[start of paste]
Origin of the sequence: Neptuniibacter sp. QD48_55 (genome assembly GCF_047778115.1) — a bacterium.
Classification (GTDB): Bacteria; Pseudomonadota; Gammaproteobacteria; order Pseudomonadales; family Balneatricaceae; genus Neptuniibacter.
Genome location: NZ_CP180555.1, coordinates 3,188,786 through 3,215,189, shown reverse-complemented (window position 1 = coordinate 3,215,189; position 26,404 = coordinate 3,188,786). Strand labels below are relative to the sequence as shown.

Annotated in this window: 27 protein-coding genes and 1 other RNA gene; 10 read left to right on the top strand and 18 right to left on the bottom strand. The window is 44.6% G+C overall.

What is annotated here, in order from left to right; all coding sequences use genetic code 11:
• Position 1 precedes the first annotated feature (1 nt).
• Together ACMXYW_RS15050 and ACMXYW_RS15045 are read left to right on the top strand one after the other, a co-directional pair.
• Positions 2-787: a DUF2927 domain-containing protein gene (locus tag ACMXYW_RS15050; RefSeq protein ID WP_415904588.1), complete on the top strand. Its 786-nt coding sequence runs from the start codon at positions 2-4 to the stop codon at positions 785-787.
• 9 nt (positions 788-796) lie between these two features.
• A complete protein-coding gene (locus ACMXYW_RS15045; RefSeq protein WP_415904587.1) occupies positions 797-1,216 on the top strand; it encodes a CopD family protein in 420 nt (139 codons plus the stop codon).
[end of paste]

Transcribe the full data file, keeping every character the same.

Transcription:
Origin of the sequence: Neptuniibacter sp. QD48_55 (genome assembly GCF_047778115.1) — a bacterium.
Classification (GTDB): Bacteria; Pseudomonadota; Gammaproteobacteria; order Pseudomonadales; family Balneatricaceae; genus Neptuniibacter.
Genome location: NZ_CP180555.1, coordinates 3,188,786 through 3,215,189, shown reverse-complemented (window position 1 = coordinate 3,215,189; position 26,404 = coordinate 3,188,786). Strand labels below are relative to the sequence as shown.

Annotated in this window: 27 protein-coding genes and 1 other RNA gene; 10 read left to right on the top strand and 18 right to left on the bottom strand. The window is 44.6% G+C overall.

What is annotated here, in order from left to right; all coding sequences use genetic code 11:
• Position 1 precedes the first annotated feature (1 nt).
• Together ACMXYW_RS15050 and ACMXYW_RS15045 are read left to right on the top strand one after the other, a co-directional pair.
• Positions 2-787: a DUF2927 domain-containing protein gene (locus tag ACMXYW_RS15050; RefSeq protein ID WP_415904588.1), complete on the top strand. Its 786-nt coding sequence runs from the start codon at positions 2-4 to the stop codon at positions 785-787.
• 9 nt (positions 788-796) lie between these two features.
• A complete protein-coding gene (locus ACMXYW_RS15045; RefSeq protein WP_415904587.1) occupies positions 797-1,216 on the top strand; it encodes a CopD family protein in 420 nt (139 codons plus the stop codon).